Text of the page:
Spring is my favorite season. I think it's because all of the time I spent living in Hawaii without seasons. I didn't miss winter much except around Christmas time, but I really missed all of the beautiful spring flowers.
When I first got married and moved to Columbus, I didn't know a thing about planting spring bulbs, but decided to experiment and I've learned they are really easy to grow. Since then, I probably gone a little out of control and I usually force bulbs in the winter too, but I can't help it; they are so beautiful and barely any work. I've had a few friend ask me about planting bulbs so even though there's not much to it, I thought I would share what I know because I love looking at this as Creed and I play in the yard.
First of all, this tutorial is not timed very well because you plant spring bulbs in the fall. You want to try to plant them at least a few weeks before the ground freezes so their roots can become established and provide for a hearty plant, but they won't start growing above ground. When you buy bulbs they usually don't needed fertilizer because they've already been prepared for the best blooms.
Since we've moved a bit I haven't purchased expensive bulbs, but you can order some really amazing bulbs from catalogues like pink daffodils or funky tulips that look more like peonies. I've just picked mine up at Lowe's or Wal-Mart. Look and the bulbs and make sure they are healthy and firm, and the bigger/fatter the better your flower will be. My favorite part of the buying process is designing my flower beds. I try to come up with bulbs of all different heights that will bloom at different times so I can enjoy spring bulbs as long as possible. Crocuses and snowdrops usually come up first, then hyacinth and daffodils, then tulips, then my favorites, allium. There are tons of other varieties so just check the packaging to see if the bulb will bloom early, mid-season or late. That way you can ensure all of your flowers won't bloom at the same time and you'll be able to enjoy them longer. My allium are just coming up, but they will soon look like this. They are my favorite spring bulb (technically a flowering onion).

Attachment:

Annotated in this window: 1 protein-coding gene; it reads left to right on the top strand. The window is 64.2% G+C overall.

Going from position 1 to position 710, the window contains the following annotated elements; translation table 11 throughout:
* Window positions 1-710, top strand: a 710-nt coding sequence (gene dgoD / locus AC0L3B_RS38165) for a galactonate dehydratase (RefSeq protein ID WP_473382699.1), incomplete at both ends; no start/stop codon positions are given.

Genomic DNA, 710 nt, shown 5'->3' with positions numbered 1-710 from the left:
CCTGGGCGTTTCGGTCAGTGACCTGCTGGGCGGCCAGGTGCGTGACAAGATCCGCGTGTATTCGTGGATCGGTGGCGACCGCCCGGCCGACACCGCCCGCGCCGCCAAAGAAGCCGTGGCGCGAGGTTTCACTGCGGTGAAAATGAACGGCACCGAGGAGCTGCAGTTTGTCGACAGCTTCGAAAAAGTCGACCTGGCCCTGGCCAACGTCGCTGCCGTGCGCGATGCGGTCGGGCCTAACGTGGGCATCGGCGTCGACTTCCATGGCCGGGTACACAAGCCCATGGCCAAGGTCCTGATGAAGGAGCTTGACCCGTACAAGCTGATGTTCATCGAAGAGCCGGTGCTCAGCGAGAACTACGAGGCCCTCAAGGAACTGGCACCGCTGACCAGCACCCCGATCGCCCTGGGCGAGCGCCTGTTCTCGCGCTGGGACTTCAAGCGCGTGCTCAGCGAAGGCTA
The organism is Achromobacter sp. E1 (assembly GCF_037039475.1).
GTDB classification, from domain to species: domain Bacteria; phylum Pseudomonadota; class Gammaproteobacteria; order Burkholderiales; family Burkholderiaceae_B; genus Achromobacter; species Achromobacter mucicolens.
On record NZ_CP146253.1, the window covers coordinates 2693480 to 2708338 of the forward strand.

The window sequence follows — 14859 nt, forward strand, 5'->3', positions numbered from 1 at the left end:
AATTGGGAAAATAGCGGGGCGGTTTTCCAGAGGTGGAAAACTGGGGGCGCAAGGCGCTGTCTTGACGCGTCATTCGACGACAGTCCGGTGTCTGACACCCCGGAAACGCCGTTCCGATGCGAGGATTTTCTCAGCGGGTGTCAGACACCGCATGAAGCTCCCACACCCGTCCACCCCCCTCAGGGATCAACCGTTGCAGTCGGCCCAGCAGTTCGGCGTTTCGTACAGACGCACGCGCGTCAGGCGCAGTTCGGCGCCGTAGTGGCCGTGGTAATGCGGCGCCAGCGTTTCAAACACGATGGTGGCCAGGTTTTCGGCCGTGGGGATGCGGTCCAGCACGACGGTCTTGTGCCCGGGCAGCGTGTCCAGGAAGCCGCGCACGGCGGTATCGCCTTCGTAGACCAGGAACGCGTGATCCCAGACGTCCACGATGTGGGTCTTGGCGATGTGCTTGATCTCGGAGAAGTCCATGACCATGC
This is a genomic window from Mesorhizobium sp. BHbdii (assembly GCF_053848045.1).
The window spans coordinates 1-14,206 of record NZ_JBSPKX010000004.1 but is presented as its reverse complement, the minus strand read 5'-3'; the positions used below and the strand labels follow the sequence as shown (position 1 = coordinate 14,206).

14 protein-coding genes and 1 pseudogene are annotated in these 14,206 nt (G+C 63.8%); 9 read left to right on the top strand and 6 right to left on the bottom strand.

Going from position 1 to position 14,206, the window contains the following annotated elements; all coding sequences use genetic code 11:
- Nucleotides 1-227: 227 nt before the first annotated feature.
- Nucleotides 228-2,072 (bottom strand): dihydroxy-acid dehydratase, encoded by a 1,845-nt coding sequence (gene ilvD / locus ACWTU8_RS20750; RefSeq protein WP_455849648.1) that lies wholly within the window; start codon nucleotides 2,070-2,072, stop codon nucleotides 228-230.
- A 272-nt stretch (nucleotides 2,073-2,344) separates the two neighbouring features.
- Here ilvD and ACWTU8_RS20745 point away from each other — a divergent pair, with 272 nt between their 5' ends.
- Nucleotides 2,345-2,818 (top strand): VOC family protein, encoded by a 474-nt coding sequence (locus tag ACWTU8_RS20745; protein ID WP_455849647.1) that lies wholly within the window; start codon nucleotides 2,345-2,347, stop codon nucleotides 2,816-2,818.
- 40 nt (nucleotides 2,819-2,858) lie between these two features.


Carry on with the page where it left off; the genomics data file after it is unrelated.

Some people like to stick with a few colors or even all one color and others like to go crazy and get every different color that they can. It's totally up to you to have fun with. You'll obviously want to plant the shortest growing flowers in front and the largest in back of your planter, but if you don't have a lot of space, you can plant them on top of each other (dig 8 - 10 inches and plant your tulips, then fill your hole in a little plant other bulbs like crocuses that can be planted shallower and will bloom sooner. Gardeners recommend that you plant your bulbs in groupings of at least 6 to 10 instead of rows, because it will look more natural and have a bigger impact and almost look like a bouquet. You can do this by digging a big hole and placing each bulbs a few inches apart (the packaging will tell you exactly how far apart) or bulb planter of small hole to dig several small holes near each other. Just make sure the spot gets lots of sun and stick the bulbs in pointy side up. Cover them up, water them and you're good to go (unless you have squirrels, which will dig most tulips bulbs up and eat them so you need to put wire mesh or something over them until the ground freezes).
I never thought to plant bulbs around the base of a tree, Anita, the previous owner of my house did and I love how it looks.
And the best part is that most bulbs come back year after year and many will multiply. Once the flower is spent, be sure not to remove the leaves until they turn yellow so the plant will be able to make enough food to replace the energy spent growing the flower. I used to have a lot of bulbs at my old apartment and a girl in my ward moved in there after we moved out and the next spring she thanked me for the surprise in her garden. I had no idea what she was talking about until I realized that she didn't know that bulbs come back every year and she thought I most have planted them for her before I moved so that she would have a nice surprise in the spring. I wish I had thought of such a sweet surprise. Maybe I can find a non-gardener in my next neighborhood that I can provide a spring surprise for. Wouldn't you love that surprise?